How many great cheesesteaks are there in the Philadelphia region? Far more than I and my four high-school-age eating machines could sample in four days. I'd still like to get to Leo's Steaks in Delaware County and sample the steak at Shank's & Evelyn's in South Philly. Even so, the cheesesteak tasting team made a serious dent, putting 23 restaurants to a triple-header test, basing our rating (with 5 being the best) on three styles of steaks - traditional, specialty, and chicken.

5 (Best) - Cheesesteak Paradise

John's Roast Pork, Snyder Avenue and Weccacoe Street, Philadelphia. This sandwich shack has existed in delicious obscurity since 1930. Aside from serving the city's best pork sandwiches, chef-owner John Bucci Jr. unanimously swept all three categories of the cheesesteak competition, serving up zestily seasoned, perfectly seared beef and chicken steaks on crusty rolls with real cheese and garlicky spinach. It's open only weekdays through lunch.

4 - Worth Busting the Diet

Tony Luke's Old Philly Style Sandwiches, 39 E. Oregon Ave., Philadelphia. Crusty housebaked rolls, bitter broccoli rabe and aged provolone give the hefty steak Italian a gutsy neighborhood flair, and the neon-lit awning lends the South Philly location an authentic ambience. The Rittenhouse Square outpost has the food, but none of the ambience.

Chink's Steaks, 6030 Torresdale Ave., Philadelphia. Step into a time warp at this marvelously preserved soda shop, where chocolate egg creams and frothy shakes are the ideal pairing for what may be the most succulent traditional soft-roll American cheesesteak in town. The restaurant's monicker is the late founder's nickname.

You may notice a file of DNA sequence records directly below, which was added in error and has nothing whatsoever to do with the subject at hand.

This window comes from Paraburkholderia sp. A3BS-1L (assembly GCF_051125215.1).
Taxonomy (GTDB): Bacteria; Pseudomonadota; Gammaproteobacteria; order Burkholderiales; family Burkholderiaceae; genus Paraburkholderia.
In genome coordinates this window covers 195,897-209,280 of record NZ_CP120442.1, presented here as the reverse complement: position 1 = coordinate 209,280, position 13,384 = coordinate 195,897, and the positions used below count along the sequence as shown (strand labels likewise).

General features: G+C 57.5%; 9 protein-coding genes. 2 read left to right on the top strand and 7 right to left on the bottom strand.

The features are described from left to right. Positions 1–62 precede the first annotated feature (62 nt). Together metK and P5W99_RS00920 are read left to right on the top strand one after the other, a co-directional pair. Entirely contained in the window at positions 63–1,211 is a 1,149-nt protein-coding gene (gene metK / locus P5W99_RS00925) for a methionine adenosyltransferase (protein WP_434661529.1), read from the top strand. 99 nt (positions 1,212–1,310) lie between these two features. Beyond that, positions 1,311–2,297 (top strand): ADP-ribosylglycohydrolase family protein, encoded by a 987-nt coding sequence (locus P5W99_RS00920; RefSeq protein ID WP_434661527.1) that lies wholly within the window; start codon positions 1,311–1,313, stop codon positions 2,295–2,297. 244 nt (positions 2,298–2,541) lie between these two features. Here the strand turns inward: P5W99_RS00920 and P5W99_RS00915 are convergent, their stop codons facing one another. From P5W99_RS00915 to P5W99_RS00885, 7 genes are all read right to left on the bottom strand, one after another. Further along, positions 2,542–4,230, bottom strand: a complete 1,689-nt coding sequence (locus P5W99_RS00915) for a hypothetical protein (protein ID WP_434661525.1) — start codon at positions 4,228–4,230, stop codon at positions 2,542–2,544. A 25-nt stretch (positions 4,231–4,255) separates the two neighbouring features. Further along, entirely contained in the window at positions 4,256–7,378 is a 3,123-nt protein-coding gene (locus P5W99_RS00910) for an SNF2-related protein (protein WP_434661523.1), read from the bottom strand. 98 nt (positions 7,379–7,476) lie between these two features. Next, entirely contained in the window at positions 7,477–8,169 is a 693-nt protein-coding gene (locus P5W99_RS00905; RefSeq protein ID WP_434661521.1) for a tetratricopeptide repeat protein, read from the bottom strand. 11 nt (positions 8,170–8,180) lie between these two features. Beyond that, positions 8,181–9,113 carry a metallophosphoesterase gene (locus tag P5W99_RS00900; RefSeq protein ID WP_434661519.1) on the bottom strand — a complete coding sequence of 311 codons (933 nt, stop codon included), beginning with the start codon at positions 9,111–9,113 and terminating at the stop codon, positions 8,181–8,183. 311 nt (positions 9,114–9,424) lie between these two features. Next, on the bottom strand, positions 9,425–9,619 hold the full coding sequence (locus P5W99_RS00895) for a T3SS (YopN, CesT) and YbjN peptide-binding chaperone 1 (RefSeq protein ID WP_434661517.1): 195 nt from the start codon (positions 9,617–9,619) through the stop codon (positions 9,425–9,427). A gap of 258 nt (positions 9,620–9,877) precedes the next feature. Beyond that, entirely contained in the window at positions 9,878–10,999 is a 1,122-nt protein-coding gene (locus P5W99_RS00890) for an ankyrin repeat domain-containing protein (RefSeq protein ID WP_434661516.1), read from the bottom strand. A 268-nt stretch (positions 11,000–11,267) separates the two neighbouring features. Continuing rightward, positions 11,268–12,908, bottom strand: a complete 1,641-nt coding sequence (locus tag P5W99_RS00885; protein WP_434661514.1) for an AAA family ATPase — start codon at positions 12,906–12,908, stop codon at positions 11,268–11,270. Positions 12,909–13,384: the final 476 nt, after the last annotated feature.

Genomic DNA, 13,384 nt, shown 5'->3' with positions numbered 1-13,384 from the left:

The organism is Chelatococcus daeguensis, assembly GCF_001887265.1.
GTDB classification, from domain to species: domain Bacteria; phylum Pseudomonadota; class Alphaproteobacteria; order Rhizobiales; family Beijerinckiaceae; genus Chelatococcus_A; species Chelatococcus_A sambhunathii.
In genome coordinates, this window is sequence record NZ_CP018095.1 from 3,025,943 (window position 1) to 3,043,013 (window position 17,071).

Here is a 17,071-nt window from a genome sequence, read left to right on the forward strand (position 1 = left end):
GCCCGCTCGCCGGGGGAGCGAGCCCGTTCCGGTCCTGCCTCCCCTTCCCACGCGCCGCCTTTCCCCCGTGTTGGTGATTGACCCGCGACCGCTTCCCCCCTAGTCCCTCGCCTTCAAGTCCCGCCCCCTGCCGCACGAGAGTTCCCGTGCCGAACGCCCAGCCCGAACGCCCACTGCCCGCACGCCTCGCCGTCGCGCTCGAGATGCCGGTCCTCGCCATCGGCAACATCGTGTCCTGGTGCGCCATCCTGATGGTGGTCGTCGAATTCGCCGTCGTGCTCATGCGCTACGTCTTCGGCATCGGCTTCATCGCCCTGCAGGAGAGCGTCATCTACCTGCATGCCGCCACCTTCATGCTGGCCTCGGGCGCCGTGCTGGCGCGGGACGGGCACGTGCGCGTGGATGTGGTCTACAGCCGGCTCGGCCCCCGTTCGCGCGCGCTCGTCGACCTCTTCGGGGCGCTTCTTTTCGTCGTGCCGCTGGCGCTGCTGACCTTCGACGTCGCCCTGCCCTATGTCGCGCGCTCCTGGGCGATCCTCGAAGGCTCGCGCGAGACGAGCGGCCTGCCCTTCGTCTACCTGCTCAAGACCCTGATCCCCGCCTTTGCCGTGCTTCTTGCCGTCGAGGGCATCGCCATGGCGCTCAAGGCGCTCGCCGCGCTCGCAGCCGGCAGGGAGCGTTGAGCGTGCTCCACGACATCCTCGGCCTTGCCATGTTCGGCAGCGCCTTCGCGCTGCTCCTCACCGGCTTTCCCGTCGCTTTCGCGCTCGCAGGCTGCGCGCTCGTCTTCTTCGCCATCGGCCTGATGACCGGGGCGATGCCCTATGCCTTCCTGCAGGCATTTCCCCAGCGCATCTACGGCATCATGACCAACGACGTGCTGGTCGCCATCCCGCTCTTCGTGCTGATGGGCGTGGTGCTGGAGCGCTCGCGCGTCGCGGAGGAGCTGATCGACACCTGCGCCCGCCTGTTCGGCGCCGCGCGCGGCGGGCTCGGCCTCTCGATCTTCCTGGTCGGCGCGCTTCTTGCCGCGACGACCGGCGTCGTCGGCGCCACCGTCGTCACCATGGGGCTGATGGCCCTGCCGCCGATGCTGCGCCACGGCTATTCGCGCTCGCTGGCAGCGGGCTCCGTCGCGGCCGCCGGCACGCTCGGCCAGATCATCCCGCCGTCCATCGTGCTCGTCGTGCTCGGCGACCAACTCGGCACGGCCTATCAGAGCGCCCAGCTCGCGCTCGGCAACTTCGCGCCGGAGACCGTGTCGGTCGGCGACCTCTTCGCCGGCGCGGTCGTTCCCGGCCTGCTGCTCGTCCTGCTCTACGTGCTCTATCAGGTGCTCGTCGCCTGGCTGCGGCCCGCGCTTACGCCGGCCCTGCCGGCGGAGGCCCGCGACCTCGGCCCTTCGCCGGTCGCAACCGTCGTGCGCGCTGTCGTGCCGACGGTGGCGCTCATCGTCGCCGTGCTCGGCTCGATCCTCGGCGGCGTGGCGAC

McNally's H & J Tavern, 8634 Germantown Ave., Philadelphia. This unmarked tavern in Chestnut Hill produces one of the region's great specialty cheesesteaks, the Schmitter, a steak-and-salami fantasy on a kaiser roll. The marinated chicken steak was also one of the best of the poultry genre.

3 - Will Satisfy the Craving

Geno's Steaks, 1219 S. Ninth St., Philadelphia. This South Philly institution easily bested rival Pat's on the day of our tasting. The steaks were meaty and full of juicy drip.

Sonny's Famous Steaks, 216 Market St., Philadelphia. The owner of this Old City newcomer takes her traditional steak seriously, slicing the domestic beef to order, and insisting on real Cheez Whiz (imagine!). The result is a superbly tender, flavorful sandwich - as long as you keep it simple.

Chick's Deli of Cherry Hill, 906 Township Lane, Cherry Hill. I have fond memories of savoring chicken steaks from this back-alley find off Route 70 when I worked in Jersey years ago. But it was the beef steak this time that moved me, a perfect blend of flowing cheese, sweet onions and tender meat.

White House Sub Shop, Mississippi and Arctic Avenues, Atlantic City. The light and crusty roll makes the steak at this casino-city institution.

Real Pizza, 100 N. Narberth Ave., Narberth. This low-key neighborhood pizzeria turned out a very respectable assortment of steaks, the most remarkable being a pizza steak, which gets excellent sauce, real pizza cheese and a smart turn in the oven to crisp the top of the roll.

Donkey's Place, 1223 Haddon Ave., Camden. Imitated to great acclaim by an eatery in Manhattan, Donkey's specialty is a fistful of flavor on a kaiser roll.